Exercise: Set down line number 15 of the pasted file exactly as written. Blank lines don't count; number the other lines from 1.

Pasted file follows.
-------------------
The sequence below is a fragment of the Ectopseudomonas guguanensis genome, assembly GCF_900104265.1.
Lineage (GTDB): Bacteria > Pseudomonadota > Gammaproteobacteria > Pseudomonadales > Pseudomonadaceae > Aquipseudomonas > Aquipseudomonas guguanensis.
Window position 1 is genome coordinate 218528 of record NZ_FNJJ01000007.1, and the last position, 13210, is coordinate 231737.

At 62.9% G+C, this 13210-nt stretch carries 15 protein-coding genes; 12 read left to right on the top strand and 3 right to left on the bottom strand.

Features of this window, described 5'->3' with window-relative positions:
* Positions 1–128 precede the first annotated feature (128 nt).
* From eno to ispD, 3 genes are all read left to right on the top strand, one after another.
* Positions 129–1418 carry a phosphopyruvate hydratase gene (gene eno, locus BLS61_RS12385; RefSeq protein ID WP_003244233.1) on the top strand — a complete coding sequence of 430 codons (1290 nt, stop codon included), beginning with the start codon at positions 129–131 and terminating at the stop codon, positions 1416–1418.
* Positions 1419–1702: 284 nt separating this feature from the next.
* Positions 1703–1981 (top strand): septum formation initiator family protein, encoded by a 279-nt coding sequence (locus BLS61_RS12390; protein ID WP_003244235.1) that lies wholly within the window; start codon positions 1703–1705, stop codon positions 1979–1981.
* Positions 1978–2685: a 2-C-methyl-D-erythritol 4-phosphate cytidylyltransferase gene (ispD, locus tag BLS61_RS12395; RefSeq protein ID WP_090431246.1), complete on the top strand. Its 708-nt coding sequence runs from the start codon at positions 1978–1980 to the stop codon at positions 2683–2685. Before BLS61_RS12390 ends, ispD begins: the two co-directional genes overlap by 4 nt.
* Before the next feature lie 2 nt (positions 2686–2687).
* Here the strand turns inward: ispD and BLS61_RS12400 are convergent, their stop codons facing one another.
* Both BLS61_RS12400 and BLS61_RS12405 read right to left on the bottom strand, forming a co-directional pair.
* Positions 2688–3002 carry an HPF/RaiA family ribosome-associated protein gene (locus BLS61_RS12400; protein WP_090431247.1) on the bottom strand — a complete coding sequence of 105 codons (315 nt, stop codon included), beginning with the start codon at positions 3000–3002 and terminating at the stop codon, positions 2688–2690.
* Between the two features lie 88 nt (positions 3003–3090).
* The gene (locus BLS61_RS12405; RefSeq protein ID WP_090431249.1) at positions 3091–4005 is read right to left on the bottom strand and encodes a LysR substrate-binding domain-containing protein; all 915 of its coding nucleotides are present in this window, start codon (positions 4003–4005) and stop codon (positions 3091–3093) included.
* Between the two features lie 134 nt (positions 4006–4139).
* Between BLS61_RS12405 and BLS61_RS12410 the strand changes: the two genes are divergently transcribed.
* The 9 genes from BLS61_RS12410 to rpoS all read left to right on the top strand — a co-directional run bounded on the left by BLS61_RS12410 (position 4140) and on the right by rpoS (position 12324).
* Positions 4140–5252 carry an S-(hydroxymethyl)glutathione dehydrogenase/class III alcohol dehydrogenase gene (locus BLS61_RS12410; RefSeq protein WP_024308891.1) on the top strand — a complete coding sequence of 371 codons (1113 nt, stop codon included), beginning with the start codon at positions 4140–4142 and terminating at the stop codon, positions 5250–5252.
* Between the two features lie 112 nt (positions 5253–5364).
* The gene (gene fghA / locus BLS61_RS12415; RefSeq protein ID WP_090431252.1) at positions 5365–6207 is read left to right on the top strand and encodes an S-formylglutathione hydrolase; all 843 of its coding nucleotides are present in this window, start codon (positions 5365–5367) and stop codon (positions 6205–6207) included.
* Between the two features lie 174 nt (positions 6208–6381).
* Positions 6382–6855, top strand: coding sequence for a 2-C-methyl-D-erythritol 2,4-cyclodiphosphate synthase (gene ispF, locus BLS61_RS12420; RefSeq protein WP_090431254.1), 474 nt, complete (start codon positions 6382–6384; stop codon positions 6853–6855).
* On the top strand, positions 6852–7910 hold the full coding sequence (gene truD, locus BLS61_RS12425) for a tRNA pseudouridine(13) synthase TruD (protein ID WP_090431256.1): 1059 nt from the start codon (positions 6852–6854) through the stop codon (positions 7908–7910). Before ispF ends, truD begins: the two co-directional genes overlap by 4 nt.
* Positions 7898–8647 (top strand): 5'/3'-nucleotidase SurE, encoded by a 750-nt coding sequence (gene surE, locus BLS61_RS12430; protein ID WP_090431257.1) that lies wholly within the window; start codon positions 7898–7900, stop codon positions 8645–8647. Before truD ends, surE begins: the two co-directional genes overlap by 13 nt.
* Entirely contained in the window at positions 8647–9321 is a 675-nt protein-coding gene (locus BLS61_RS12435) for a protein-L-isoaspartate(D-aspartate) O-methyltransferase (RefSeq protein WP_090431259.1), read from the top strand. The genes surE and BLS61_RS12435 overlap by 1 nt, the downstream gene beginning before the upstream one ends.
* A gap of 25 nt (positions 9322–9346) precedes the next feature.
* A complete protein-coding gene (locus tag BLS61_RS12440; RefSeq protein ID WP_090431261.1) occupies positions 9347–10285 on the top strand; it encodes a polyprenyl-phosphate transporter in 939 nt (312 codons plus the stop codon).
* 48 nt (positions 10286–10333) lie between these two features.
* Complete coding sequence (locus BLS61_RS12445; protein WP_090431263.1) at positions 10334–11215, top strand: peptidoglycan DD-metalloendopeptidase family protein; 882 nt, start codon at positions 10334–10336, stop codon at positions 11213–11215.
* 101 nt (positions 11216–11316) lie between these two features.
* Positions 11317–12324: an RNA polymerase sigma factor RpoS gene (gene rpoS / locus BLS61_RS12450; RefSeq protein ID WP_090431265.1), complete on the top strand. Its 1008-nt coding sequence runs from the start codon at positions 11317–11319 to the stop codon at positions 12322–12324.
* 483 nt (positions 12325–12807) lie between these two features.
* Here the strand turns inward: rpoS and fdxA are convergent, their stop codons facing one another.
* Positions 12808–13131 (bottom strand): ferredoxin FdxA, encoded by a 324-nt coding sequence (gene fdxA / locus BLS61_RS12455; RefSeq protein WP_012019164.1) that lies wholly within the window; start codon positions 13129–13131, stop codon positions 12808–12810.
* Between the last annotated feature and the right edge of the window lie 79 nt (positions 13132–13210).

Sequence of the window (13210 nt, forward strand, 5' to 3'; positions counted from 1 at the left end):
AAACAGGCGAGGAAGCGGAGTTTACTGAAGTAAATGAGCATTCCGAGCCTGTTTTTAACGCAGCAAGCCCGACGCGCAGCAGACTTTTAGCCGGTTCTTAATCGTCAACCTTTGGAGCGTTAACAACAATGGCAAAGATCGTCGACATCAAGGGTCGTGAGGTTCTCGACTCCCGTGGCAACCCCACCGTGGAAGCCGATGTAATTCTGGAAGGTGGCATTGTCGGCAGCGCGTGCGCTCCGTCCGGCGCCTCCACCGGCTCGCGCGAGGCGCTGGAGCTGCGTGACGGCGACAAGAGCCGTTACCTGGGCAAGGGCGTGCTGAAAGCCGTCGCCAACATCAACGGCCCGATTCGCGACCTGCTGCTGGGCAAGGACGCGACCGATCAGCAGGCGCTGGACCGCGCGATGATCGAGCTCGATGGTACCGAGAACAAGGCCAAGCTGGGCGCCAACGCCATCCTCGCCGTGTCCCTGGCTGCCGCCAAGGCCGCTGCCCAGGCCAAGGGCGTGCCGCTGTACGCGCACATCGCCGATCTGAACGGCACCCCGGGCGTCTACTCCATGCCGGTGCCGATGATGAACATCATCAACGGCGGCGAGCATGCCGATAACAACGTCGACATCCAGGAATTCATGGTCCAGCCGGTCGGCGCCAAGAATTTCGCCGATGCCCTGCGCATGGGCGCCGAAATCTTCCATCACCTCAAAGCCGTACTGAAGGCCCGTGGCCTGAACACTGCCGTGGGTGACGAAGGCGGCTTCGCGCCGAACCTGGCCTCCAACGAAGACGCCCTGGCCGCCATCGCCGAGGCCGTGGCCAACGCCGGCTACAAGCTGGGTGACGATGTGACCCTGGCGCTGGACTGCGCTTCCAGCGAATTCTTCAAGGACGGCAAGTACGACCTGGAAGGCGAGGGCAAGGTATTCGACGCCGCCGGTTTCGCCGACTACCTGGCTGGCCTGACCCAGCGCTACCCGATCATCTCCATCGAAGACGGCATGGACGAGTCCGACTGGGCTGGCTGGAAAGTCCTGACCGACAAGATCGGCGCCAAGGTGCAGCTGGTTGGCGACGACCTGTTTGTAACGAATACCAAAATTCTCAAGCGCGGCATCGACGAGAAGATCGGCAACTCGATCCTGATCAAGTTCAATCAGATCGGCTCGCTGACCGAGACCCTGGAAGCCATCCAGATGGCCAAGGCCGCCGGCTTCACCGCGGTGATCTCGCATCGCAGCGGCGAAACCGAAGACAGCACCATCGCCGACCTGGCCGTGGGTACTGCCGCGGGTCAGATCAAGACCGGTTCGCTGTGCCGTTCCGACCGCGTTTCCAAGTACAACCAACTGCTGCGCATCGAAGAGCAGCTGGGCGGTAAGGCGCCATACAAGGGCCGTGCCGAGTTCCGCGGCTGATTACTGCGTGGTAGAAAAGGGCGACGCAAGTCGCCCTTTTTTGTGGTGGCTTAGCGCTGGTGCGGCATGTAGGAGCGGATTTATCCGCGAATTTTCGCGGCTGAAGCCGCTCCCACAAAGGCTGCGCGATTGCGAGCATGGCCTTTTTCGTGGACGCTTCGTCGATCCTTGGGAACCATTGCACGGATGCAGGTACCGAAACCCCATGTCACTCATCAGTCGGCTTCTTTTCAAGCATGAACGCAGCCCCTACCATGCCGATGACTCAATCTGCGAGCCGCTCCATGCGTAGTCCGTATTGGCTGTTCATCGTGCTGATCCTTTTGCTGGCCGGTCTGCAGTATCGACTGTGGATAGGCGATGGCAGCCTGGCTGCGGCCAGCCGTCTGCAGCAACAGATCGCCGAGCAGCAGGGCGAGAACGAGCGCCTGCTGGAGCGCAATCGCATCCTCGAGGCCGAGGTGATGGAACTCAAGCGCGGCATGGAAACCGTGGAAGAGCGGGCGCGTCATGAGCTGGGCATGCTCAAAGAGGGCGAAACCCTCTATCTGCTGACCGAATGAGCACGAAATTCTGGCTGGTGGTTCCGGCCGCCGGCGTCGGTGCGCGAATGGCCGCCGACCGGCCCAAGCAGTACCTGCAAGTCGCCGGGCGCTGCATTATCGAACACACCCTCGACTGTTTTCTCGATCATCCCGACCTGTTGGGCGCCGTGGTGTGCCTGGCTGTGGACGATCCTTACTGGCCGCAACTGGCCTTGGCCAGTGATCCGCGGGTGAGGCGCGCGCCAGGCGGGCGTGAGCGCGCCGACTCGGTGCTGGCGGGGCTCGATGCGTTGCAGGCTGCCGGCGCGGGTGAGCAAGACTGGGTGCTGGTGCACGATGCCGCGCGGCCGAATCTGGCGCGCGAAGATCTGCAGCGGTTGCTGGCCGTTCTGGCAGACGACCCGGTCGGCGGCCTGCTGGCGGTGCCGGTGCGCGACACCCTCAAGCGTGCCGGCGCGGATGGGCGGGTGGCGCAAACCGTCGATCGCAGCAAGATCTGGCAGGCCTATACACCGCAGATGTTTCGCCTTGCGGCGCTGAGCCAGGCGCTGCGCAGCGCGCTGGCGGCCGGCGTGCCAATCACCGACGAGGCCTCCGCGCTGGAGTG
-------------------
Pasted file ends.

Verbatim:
* Positions 2688–3002 carry an HPF/RaiA family ribosome-associated protein gene (locus BLS61_RS12400; protein WP_090431247.1) on the bottom strand — a complete coding sequence of 105 codons (315 nt, stop codon included), beginning with the start codon at positions 3000–3002 and terminating at the stop codon, positions 2688–2690.